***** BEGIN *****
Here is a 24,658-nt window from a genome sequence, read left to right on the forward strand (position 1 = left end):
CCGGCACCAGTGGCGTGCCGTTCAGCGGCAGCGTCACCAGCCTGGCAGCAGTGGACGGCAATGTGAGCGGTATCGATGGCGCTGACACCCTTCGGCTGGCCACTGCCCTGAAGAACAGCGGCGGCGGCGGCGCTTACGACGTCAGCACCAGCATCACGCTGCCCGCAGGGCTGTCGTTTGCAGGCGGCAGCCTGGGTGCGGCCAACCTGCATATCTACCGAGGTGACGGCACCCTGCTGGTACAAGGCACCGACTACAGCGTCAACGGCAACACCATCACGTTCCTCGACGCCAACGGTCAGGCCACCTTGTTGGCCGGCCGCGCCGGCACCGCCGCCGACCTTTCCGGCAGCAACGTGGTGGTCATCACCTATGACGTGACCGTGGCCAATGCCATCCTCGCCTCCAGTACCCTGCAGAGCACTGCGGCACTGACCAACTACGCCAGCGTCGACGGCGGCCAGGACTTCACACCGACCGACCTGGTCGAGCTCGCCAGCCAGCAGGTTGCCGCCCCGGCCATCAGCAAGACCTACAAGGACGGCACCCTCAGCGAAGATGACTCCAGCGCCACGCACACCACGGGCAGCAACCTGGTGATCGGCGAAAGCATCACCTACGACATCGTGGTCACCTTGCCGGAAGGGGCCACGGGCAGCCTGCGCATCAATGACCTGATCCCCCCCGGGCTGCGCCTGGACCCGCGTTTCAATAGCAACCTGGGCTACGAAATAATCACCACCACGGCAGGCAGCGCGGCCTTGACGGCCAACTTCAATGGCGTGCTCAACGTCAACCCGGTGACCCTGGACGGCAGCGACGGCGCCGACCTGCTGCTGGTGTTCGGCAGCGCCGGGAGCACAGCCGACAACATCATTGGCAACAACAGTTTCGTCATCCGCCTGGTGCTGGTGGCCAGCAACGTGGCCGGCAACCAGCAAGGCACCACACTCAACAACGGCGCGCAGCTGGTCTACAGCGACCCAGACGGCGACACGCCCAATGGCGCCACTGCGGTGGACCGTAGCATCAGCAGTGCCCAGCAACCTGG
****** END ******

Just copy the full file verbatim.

Here is a 24,658-nt window from a genome sequence, read left to right on the forward strand (position 1 = left end):
CCGGCACCAGTGGCGTGCCGTTCAGCGGCAGCGTCACCAGCCTGGCAGCAGTGGACGGCAATGTGAGCGGTATCGATGGCGCTGACACCCTTCGGCTGGCCACTGCCCTGAAGAACAGCGGCGGCGGCGGCGCTTACGACGTCAGCACCAGCATCACGCTGCCCGCAGGGCTGTCGTTTGCAGGCGGCAGCCTGGGTGCGGCCAACCTGCATATCTACCGAGGTGACGGCACCCTGCTGGTACAAGGCACCGACTACAGCGTCAACGGCAACACCATCACGTTCCTCGACGCCAACGGTCAGGCCACCTTGTTGGCCGGCCGCGCCGGCACCGCCGCCGACCTTTCCGGCAGCAACGTGGTGGTCATCACCTATGACGTGACCGTGGCCAATGCCATCCTCGCCTCCAGTACCCTGCAGAGCACTGCGGCACTGACCAACTACGCCAGCGTCGACGGCGGCCAGGACTTCACACCGACCGACCTGGTCGAGCTCGCCAGCCAGCAGGTTGCCGCCCCGGCCATCAGCAAGACCTACAAGGACGGCACCCTCAGCGAAGATGACTCCAGCGCCACGCACACCACGGGCAGCAACCTGGTGATCGGCGAAAGCATCACCTACGACATCGTGGTCACCTTGCCGGAAGGGGCCACGGGCAGCCTGCGCATCAATGACCTGATCCCCCCCGGGCTGCGCCTGGACCCGCGTTTCAATAGCAACCTGGGCTACGAAATAATCACCACCACGGCAGGCAGCGCGGCCTTGACGGCCAACTTCAATGGCGTGCTCAACGTCAACCCGGTGACCCTGGACGGCAGCGACGGCGCCGACCTGCTGCTGGTGTTCGGCAGCGCCGGGAGCACAGCCGACAACATCATTGGCAACAACAGTTTCGTCATCCGCCTGGTGCTGGTGGCCAGCAACGTGGCCGGCAACCAGCAAGGCACCACACTCAACAACGGCGCGCAGCTGGTCTACAGCGACCCAGACGGCGACACGCCCAATGGCGCCACTGCGGTGGACCGTAGCATCAGCAGTGCCCAGCAACCTGG